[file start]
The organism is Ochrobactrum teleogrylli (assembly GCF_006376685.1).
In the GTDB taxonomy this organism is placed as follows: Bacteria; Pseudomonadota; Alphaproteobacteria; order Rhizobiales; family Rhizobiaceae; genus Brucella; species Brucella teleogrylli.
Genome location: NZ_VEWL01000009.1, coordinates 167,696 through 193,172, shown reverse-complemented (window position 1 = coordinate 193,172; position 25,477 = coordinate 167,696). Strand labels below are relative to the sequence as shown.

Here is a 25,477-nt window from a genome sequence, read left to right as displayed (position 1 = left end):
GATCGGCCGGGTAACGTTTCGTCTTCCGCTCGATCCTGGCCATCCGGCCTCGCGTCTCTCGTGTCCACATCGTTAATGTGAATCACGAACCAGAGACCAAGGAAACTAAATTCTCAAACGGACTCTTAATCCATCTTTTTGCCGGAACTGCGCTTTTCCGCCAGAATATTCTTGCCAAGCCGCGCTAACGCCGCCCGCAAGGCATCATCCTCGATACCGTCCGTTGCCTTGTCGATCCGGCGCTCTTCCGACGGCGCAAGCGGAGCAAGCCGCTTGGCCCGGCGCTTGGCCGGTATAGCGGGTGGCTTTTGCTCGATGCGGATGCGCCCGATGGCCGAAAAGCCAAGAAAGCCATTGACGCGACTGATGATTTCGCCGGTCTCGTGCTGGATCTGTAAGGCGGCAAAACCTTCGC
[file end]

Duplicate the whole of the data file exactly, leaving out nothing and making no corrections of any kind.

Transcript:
The organism is Ochrobactrum teleogrylli (assembly GCF_006376685.1).
In the GTDB taxonomy this organism is placed as follows: Bacteria; Pseudomonadota; Alphaproteobacteria; order Rhizobiales; family Rhizobiaceae; genus Brucella; species Brucella teleogrylli.
Genome location: NZ_VEWL01000009.1, coordinates 167,696 through 193,172, shown reverse-complemented (window position 1 = coordinate 193,172; position 25,477 = coordinate 167,696). Strand labels below are relative to the sequence as shown.

Here is a 25,477-nt window from a genome sequence, read left to right as displayed (position 1 = left end):
GATCGGCCGGGTAACGTTTCGTCTTCCGCTCGATCCTGGCCATCCGGCCTCGCGTCTCTCGTGTCCACATCGTTAATGTGAATCACGAACCAGAGACCAAGGAAACTAAATTCTCAAACGGACTCTTAATCCATCTTTTTGCCGGAACTGCGCTTTTCCGCCAGAATATTCTTGCCAAGCCGCGCTAACGCCGCCCGCAAGGCATCATCCTCGATACCGTCCGTTGCCTTGTCGATCCGGCGCTCTTCCGACGGCGCAAGCGGAGCAAGCCGCTTGGCCCGGCGCTTGGCCGGTATAGCGGGTGGCTTTTGCTCGATGCGGATGCGCCCGATGGCCGAAAAGCCAAGAAAGCCATTGACGCGACTGATGATTTCGCCGGTCTCGTGCTGGATCTGTAAGGCGGCAAAACCTTCGC